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Using can With Inheritance

by btrott (Parson)
on Apr 18, 2000 at 22:07 UTC ( #7940=perltutorial: print w/ replies, xml ) Need Help??

Using can With Inheritance

This started out as a Q & A on using can, so that's how it'll start.

If you asked, "How can I determine whether a particular object has a particular method?", an answer would be:

Use the can method on your object. From perlobj:

can(METHOD) can checks to see if its object has a method called METHOD. If it +does then a reference to the sub is returned; if it does not then undef + is returned.

A Scenario

This is relatively simple and straightforward. I found a rather interesting use for it the other day, though. Here was the scenario:

I had created (basically) an abstract base class for holding a tree-like data structure. The base class contained all of the methods necessary to interact with the data structure--to get data out, to put data in, etc.

But the base class didn't have any notion of how to read the data in from an external source; that was to be provided by the subclasses.

So I also defined two subclasses: one for processing XML data and one for processing a different format.

The base class also had a recurse method--supplied with a callback method, it would recurse into the data structure and call the callback for each node found in the tree. I had defined some simple callbacks: one to pretty-print the data to the screen; one to dump the data in HTML format using unordered lists; and one to write the file to disk in either XML or this other format. These callbacks were "private" functions, though, so I also provided accessor methods to return sub references to the callbacks.

A Problem

The problem, though, was that these accessor methods were defined in my base class, and I wanted to allow for my subclasses to override the callback methods. However, I (obviously) wouldn't know whether or not they overrode the methods until run-time, so I couldn't hard-code the subclass name into my accessor functions.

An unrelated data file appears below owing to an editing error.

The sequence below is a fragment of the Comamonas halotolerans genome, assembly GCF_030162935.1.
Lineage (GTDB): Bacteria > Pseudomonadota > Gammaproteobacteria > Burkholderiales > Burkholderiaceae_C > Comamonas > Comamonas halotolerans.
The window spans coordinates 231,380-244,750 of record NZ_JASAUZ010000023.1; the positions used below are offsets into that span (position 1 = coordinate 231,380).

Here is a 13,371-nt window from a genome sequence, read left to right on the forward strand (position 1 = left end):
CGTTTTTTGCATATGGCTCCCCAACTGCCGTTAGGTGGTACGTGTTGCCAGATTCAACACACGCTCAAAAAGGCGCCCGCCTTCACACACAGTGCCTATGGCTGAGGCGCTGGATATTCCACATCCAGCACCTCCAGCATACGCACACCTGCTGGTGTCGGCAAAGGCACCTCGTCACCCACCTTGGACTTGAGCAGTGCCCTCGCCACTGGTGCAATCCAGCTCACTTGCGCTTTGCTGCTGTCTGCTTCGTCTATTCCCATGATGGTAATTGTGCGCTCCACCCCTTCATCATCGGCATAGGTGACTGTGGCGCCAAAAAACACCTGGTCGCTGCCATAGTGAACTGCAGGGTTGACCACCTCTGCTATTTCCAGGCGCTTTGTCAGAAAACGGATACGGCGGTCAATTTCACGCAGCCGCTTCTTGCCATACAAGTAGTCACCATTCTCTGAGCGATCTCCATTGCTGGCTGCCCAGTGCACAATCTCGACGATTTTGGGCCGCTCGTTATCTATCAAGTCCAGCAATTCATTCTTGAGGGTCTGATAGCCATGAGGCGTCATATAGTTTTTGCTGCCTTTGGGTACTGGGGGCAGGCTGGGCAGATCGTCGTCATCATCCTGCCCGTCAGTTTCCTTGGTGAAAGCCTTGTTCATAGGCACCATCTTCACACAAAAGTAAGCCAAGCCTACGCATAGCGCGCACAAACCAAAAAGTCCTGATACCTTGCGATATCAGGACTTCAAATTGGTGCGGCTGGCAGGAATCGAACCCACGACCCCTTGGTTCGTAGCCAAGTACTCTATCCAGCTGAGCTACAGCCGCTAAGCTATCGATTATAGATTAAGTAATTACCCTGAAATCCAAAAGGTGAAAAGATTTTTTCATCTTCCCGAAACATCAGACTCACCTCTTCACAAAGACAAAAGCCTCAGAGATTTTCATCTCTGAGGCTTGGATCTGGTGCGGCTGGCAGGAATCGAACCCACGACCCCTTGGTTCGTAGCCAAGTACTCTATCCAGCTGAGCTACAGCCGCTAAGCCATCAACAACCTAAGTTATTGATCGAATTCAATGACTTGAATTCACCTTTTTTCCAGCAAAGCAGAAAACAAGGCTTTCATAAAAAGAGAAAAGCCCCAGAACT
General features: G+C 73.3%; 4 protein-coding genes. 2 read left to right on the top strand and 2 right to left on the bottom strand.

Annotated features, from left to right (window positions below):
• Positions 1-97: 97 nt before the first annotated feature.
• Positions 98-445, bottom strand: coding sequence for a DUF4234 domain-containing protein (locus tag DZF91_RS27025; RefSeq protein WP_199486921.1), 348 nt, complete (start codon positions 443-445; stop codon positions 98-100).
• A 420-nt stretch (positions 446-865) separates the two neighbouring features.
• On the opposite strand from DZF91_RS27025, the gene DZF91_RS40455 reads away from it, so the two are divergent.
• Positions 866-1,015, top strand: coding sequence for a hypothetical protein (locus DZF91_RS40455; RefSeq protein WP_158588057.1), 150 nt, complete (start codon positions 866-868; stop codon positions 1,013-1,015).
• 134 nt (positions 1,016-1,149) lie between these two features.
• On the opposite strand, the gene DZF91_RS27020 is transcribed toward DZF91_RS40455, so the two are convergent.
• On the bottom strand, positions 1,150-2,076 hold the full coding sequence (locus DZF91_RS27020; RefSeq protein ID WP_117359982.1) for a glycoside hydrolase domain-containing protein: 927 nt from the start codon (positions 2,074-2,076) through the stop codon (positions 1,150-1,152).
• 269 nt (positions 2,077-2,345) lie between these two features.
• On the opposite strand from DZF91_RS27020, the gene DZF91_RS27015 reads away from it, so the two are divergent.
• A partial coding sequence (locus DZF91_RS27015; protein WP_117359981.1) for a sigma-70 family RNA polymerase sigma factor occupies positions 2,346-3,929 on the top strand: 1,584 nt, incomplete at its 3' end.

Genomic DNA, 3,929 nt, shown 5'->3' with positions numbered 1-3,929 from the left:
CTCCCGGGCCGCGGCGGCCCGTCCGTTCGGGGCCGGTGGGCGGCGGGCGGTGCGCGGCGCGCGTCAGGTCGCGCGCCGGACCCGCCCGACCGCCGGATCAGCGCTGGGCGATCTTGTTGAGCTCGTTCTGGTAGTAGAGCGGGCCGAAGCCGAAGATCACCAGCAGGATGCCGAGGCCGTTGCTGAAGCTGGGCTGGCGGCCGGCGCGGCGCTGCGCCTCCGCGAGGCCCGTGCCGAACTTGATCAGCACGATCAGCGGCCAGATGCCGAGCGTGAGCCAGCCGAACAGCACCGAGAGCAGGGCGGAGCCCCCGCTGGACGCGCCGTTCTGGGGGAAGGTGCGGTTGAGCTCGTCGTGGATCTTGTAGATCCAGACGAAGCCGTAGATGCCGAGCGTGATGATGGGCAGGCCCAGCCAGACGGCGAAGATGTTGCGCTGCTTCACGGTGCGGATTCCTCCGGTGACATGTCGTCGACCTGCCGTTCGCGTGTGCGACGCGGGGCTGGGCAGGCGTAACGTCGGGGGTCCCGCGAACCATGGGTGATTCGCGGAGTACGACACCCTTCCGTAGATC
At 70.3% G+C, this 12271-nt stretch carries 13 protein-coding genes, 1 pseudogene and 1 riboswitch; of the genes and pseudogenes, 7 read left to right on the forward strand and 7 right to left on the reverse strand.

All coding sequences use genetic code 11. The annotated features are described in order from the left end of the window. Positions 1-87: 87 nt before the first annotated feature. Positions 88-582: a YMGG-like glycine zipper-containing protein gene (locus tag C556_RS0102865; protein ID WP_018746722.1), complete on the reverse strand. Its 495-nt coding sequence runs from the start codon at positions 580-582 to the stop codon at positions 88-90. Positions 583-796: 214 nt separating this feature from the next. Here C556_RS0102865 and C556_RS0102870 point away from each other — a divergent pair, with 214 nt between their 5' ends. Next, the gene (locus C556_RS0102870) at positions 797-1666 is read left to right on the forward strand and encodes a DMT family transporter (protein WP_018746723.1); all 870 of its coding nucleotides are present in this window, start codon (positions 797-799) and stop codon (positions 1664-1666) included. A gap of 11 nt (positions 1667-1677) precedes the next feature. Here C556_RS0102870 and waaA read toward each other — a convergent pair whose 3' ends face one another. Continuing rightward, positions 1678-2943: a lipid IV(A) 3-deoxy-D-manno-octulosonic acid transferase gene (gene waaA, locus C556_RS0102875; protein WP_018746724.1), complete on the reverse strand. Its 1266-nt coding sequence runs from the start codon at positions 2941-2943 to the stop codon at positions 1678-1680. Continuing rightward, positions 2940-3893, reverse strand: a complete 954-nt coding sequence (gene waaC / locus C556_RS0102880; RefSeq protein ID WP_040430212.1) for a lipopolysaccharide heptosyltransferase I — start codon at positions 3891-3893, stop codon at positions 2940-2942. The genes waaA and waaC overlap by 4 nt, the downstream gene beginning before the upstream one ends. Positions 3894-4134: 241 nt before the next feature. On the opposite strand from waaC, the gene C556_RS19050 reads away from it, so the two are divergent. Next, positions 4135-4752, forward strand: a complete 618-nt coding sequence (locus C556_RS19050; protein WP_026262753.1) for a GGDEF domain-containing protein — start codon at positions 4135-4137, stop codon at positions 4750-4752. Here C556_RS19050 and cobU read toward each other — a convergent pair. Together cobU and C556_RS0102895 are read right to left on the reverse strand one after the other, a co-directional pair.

A Solution

So I used can. When I defined a new object, it was blessed into one of my subclasses; so, in my accessor methods, I realized that I could call can with the callback method name as the argument, and I'd get back the "correct" version of the callback method.

So, for example, here's a stripped-down version of my base class:

package A; # stuff taken out sub get_write_file_func { my $self = shift; return $self->can("_write_file"); }
The method "_write_file" is defined in my subclasses, so here's an example one of those:
package A::B; use A; use vars qw/@ISA/; @ISA = qw/A/; # stuff taken out sub _write_file { my($path, $val, $start) = @_; # ... }

Comment on Using can With Inheritance
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Re: Using can With Inheritance
by JadeNB (Chaplain) on Jul 22, 2008 at 23:19 UTC
    I think that you are manually implementing inheritance. The following code: prints "Writing in package A::B" (followed by a newline, of course!), which seems to be what you want. The point is that, even though write_file is a method in package A, it's calling _write_file on an object blessed into package A::B. Am I misunderstanding what you're trying to do?

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